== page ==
Saturday, April 3, 2010

The heart of the matter

While the males in our population have long been accused of having a second brain in their pants, every one of us has a brain in our chest as well as in our head.

Thoreau said "The intellect is powerless to express thought without the aid of the heart." Science is proving more and more that our experience of the world is first perceived by our heart, which thinks about it, responds accordingly and sends information to the brain for further processing.

Around 65% of the cells in the heart are neural cells, clustered in ganglia and connected to the neural network of the body through axon-dendrites just like in the brain. The heart is a specialized brain hooked into the central nervous system making and releasing its own neurotransmitters and with its own memory.

The neurons in the heart store memories. This is why when Grandpa gets a heart transplant from Julio Vasquez, he starts liking salsa afterward when he couldn't stand it before.

Wild, huh? This stuff completely blew me away and is from Stephen Harrod Buhner's book The Secret Teachings of Plants: In the Direct Perception of Nature.

These neural cells in the heart have a direct connection to the brain and are constantly chattering back and forth with the brain and the two, together, decide how to respond to incoming information. Neurons in the brain alter their behavior in accordance with the signals embedded in each heartbeat and send it to the central nervous system to make physiological and behavioral changes almost instantly.

The heart's ability to perceive meaning from the world even has a name: aisthesis which literally means "to breath in." It is that moment when the life force of one living organism communicates with and moves into another one. We live in a world that is alive with awareness and intelligence. It is up to us to acknowledge and allow this intimate exchange kind of like the Navi in Avatar plugged their tails into something to connect with it.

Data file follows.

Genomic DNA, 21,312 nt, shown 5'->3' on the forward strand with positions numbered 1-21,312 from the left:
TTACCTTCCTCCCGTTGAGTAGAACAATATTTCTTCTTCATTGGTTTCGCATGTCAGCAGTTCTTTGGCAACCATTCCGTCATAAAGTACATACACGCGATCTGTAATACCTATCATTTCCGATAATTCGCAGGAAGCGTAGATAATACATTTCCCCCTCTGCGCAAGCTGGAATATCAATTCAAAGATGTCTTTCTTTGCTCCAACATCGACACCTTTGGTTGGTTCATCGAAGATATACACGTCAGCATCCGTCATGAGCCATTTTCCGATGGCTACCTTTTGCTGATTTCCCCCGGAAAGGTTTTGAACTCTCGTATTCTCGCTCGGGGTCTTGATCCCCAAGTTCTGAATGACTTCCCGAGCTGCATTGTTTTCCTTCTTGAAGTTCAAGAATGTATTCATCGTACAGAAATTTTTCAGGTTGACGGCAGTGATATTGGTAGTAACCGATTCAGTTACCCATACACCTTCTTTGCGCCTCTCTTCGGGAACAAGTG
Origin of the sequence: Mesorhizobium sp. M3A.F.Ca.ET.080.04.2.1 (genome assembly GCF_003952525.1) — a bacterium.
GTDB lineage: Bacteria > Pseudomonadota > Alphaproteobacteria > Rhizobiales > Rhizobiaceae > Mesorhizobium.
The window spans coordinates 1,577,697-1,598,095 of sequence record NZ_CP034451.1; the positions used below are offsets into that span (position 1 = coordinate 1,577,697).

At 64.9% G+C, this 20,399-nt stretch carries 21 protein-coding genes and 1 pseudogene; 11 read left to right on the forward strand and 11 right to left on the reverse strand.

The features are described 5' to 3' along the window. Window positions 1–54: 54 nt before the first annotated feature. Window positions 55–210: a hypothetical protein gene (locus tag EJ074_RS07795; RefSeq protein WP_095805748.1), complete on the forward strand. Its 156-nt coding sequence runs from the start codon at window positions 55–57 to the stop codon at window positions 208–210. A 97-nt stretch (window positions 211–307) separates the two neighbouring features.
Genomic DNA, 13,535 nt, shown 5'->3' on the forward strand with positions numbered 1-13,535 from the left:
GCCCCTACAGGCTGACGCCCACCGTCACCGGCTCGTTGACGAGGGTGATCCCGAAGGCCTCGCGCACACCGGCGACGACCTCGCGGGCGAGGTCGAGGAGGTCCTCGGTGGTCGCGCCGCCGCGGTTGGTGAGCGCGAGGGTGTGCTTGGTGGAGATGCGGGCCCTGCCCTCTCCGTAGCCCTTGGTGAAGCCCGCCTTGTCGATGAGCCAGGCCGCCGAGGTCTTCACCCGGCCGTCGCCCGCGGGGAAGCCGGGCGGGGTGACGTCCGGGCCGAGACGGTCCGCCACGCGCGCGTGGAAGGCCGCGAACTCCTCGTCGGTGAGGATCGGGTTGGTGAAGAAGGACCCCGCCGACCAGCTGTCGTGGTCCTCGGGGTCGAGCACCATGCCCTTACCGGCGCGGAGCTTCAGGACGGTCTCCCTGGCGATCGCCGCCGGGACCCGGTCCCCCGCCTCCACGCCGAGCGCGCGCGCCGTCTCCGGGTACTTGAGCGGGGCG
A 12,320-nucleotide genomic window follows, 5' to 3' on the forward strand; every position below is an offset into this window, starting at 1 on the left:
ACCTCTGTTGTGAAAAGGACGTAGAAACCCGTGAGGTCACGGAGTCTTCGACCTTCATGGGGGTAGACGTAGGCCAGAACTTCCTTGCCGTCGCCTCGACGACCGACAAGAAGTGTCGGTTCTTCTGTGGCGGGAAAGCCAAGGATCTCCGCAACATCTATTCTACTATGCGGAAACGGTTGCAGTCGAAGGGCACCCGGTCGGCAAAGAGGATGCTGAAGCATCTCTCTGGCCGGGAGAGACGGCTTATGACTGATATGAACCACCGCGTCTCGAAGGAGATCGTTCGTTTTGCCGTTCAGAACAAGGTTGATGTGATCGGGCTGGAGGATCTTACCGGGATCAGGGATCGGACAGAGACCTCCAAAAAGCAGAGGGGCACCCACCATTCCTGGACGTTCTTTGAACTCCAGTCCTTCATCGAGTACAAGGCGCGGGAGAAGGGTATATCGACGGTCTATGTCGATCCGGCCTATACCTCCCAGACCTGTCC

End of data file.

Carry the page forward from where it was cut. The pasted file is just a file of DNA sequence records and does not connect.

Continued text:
Even though we are trained out of using our heart as organs of perception early on, the skill still exists and can be developed. Think of seeing the Grand Canyon or any postcard worthy scene. There is a real, palpable reaction in the body as the energy, the power of the thing is felt.

The brain is an organic computer processing data and acting as a clearing station for central nervous system functioning. Unlike the heart, the brain is linear and to use it as the primary organ of perception reduces life analytically to a mechanical process with little meaning.

Because of my brain injury, I was forced to rely heavily on the perception and intelligence of my heart. I have learned to trust it and listen to it. You know what? It is much wiser than my brain ever was. Using this type of intelligence and perception, I truly feel connected and just know the right direction for me at each turn. I used to be hopelessly disconnected, lost, and did not have a clue. I was always looking externally to others and things to give me the answers here.

There is a great power and wisdom in the world around us. The challenge is to notice it, develop it, and invite it to play a bigger role in our lives. To begin to use the heart as an organ of perception and communication allows us as a species to become, once again, a respectful, integral part of the web of life of Earth and allows us as individuals to begin to live more fulfilled and authentic lives. The problem is our heart intelligence is in kindergarten while our mind intelligence has already graduated.